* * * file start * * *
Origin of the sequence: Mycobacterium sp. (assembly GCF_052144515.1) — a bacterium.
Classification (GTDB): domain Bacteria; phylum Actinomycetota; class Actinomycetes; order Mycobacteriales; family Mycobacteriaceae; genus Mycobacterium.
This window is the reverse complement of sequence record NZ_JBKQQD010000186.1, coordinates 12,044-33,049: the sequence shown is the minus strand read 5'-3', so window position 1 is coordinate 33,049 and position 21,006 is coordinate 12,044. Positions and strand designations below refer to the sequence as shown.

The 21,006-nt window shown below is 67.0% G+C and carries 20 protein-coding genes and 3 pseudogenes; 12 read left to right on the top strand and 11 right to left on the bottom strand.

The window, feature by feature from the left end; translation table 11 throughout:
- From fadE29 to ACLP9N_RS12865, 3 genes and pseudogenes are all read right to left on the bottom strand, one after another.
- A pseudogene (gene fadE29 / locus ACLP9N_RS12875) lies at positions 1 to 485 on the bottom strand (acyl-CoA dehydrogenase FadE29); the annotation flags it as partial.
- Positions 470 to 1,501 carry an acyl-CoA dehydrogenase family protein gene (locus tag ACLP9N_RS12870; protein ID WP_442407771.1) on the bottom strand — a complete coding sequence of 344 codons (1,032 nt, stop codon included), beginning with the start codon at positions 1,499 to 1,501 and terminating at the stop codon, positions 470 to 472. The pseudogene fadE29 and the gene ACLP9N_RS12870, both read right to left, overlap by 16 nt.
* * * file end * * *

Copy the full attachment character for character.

Origin of the sequence: Mycobacterium sp. (assembly GCF_052144515.1) — a bacterium.
Classification (GTDB): domain Bacteria; phylum Actinomycetota; class Actinomycetes; order Mycobacteriales; family Mycobacteriaceae; genus Mycobacterium.
This window is the reverse complement of sequence record NZ_JBKQQD010000186.1, coordinates 12,044-33,049: the sequence shown is the minus strand read 5'-3', so window position 1 is coordinate 33,049 and position 21,006 is coordinate 12,044. Positions and strand designations below refer to the sequence as shown.

The 21,006-nt window shown below is 67.0% G+C and carries 20 protein-coding genes and 3 pseudogenes; 12 read left to right on the top strand and 11 right to left on the bottom strand.

The window, feature by feature from the left end; translation table 11 throughout:
- From fadE29 to ACLP9N_RS12865, 3 genes and pseudogenes are all read right to left on the bottom strand, one after another.
- A pseudogene (gene fadE29 / locus ACLP9N_RS12875) lies at positions 1 to 485 on the bottom strand (acyl-CoA dehydrogenase FadE29); the annotation flags it as partial.
- Positions 470 to 1,501 carry an acyl-CoA dehydrogenase family protein gene (locus tag ACLP9N_RS12870; protein ID WP_442407771.1) on the bottom strand — a complete coding sequence of 344 codons (1,032 nt, stop codon included), beginning with the start codon at positions 1,499 to 1,501 and terminating at the stop codon, positions 470 to 472. The pseudogene fadE29 and the gene ACLP9N_RS12870, both read right to left, overlap by 16 nt.